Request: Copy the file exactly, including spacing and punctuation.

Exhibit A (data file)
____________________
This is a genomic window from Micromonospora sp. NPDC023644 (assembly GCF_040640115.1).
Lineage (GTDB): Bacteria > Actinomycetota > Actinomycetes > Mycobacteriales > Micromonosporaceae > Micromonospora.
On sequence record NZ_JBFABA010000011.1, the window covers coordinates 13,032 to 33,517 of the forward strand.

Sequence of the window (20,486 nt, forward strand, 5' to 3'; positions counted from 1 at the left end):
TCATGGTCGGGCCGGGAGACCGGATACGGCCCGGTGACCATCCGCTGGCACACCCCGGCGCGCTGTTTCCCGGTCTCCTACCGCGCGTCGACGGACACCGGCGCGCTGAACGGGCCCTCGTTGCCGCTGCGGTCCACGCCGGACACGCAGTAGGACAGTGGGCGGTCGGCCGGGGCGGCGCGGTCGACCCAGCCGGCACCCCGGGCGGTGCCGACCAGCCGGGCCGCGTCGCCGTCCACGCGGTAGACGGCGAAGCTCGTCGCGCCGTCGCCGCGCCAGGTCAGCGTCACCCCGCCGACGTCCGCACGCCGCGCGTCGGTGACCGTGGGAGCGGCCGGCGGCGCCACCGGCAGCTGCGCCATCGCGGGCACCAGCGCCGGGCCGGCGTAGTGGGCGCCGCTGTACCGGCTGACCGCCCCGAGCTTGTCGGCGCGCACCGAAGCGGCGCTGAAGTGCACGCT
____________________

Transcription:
This is a genomic window from Micromonospora sp. NPDC023644 (assembly GCF_040640115.1).
Lineage (GTDB): Bacteria > Actinomycetota > Actinomycetes > Mycobacteriales > Micromonosporaceae > Micromonospora.
On sequence record NZ_JBFABA010000011.1, the window covers coordinates 13,032 to 33,517 of the forward strand.

Sequence of the window (20,486 nt, forward strand, 5' to 3'; positions counted from 1 at the left end):
TCATGGTCGGGCCGGGAGACCGGATACGGCCCGGTGACCATCCGCTGGCACACCCCGGCGCGCTGTTTCCCGGTCTCCTACCGCGCGTCGACGGACACCGGCGCGCTGAACGGGCCCTCGTTGCCGCTGCGGTCCACGCCGGACACGCAGTAGGACAGTGGGCGGTCGGCCGGGGCGGCGCGGTCGACCCAGCCGGCACCCCGGGCGGTGCCGACCAGCCGGGCCGCGTCGCCGTCCACGCGGTAGACGGCGAAGCTCGTCGCGCCGTCGCCGCGCCAGGTCAGCGTCACCCCGCCGACGTCCGCACGCCGCGCGTCGGTGACCGTGGGAGCGGCCGGCGGCGCCACCGGCAGCTGCGCCATCGCGGGCACCAGCGCCGGGCCGGCGTAGTGGGCGCCGCTGTACCGGCTGACCGCCCCGAGCTTGTCGGCGCGCACCGAAGCGGCGCTGAAGTGCACGCT